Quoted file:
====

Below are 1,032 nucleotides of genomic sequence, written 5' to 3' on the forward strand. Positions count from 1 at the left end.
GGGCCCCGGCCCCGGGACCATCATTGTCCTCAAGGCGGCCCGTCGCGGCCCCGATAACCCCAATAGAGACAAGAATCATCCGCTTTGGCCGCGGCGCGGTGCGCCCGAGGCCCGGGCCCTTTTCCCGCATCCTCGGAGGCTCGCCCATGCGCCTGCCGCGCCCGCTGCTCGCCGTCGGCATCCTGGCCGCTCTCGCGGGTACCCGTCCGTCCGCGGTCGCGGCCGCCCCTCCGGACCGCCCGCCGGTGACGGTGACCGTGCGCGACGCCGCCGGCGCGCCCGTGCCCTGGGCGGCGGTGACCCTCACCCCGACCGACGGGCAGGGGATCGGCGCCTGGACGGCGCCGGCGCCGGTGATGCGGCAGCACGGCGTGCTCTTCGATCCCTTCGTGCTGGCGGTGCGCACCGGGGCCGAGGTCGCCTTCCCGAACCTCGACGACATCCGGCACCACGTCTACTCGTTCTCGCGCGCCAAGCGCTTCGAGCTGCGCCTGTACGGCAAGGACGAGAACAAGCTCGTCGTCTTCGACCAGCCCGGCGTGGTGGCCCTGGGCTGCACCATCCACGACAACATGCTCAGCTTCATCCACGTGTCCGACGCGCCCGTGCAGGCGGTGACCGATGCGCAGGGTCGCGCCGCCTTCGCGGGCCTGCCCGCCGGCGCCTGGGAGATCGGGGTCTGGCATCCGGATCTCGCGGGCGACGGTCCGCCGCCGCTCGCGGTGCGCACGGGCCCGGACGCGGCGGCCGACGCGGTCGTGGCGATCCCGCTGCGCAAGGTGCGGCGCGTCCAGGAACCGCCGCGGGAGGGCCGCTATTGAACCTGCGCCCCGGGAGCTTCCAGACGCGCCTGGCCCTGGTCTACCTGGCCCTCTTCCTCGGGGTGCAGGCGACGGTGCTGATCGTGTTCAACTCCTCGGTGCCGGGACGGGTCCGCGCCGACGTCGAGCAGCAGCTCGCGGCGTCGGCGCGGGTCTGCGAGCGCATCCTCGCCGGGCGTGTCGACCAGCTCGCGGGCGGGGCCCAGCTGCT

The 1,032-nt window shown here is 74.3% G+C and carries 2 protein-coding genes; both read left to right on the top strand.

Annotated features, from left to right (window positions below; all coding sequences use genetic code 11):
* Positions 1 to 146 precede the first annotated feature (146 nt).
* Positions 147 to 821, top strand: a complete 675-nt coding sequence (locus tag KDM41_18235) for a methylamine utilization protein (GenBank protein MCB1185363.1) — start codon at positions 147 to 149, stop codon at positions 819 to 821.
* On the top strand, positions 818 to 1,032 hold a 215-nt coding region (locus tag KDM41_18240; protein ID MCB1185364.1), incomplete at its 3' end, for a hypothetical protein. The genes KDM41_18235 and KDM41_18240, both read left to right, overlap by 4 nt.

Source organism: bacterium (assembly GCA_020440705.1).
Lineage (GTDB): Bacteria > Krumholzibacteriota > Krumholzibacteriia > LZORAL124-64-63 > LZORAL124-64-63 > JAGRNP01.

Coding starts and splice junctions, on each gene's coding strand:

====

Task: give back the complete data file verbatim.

Below are 1,032 nucleotides of genomic sequence, written 5' to 3' on the forward strand. Positions count from 1 at the left end.
GGGCCCCGGCCCCGGGACCATCATTGTCCTCAAGGCGGCCCGTCGCGGCCCCGATAACCCCAATAGAGACAAGAATCATCCGCTTTGGCCGCGGCGCGGTGCGCCCGAGGCCCGGGCCCTTTTCCCGCATCCTCGGAGGCTCGCCCATGCGCCTGCCGCGCCCGCTGCTCGCCGTCGGCATCCTGGCCGCTCTCGCGGGTACCCGTCCGTCCGCGGTCGCGGCCGCCCCTCCGGACCGCCCGCCGGTGACGGTGACCGTGCGCGACGCCGCCGGCGCGCCCGTGCCCTGGGCGGCGGTGACCCTCACCCCGACCGACGGGCAGGGGATCGGCGCCTGGACGGCGCCGGCGCCGGTGATGCGGCAGCACGGCGTGCTCTTCGATCCCTTCGTGCTGGCGGTGCGCACCGGGGCCGAGGTCGCCTTCCCGAACCTCGACGACATCCGGCACCACGTCTACTCGTTCTCGCGCGCCAAGCGCTTCGAGCTGCGCCTGTACGGCAAGGACGAGAACAAGCTCGTCGTCTTCGACCAGCCCGGCGTGGTGGCCCTGGGCTGCACCATCCACGACAACATGCTCAGCTTCATCCACGTGTCCGACGCGCCCGTGCAGGCGGTGACCGATGCGCAGGGTCGCGCCGCCTTCGCGGGCCTGCCCGCCGGCGCCTGGGAGATCGGGGTCTGGCATCCGGATCTCGCGGGCGACGGTCCGCCGCCGCTCGCGGTGCGCACGGGCCCGGACGCGGCGGCCGACGCGGTCGTGGCGATCCCGCTGCGCAAGGTGCGGCGCGTCCAGGAACCGCCGCGGGAGGGCCGCTATTGAACCTGCGCCCCGGGAGCTTCCAGACGCGCCTGGCCCTGGTCTACCTGGCCCTCTTCCTCGGGGTGCAGGCGACGGTGCTGATCGTGTTCAACTCCTCGGTGCCGGGACGGGTCCGCGCCGACGTCGAGCAGCAGCTCGCGGCGTCGGCGCGGGTCTGCGAGCGCATCCTCGCCGGGCGTGTCGACCAGCTCGCGGGCGGGGCCCAGCTGCT

The 1,032-nt window shown here is 74.3% G+C and carries 2 protein-coding genes; both read left to right on the top strand.

Annotated features, from left to right (window positions below; all coding sequences use genetic code 11):
* Positions 1 to 146 precede the first annotated feature (146 nt).
* Positions 147 to 821, top strand: a complete 675-nt coding sequence (locus tag KDM41_18235) for a methylamine utilization protein (GenBank protein MCB1185363.1) — start codon at positions 147 to 149, stop codon at positions 819 to 821.
* On the top strand, positions 818 to 1,032 hold a 215-nt coding region (locus tag KDM41_18240; protein ID MCB1185364.1), incomplete at its 3' end, for a hypothetical protein. The genes KDM41_18235 and KDM41_18240, both read left to right, overlap by 4 nt.

Source organism: bacterium (assembly GCA_020440705.1).
Lineage (GTDB): Bacteria > Krumholzibacteriota > Krumholzibacteriia > LZORAL124-64-63 > LZORAL124-64-63 > JAGRNP01.

Coding starts and splice junctions, on each gene's coding strand: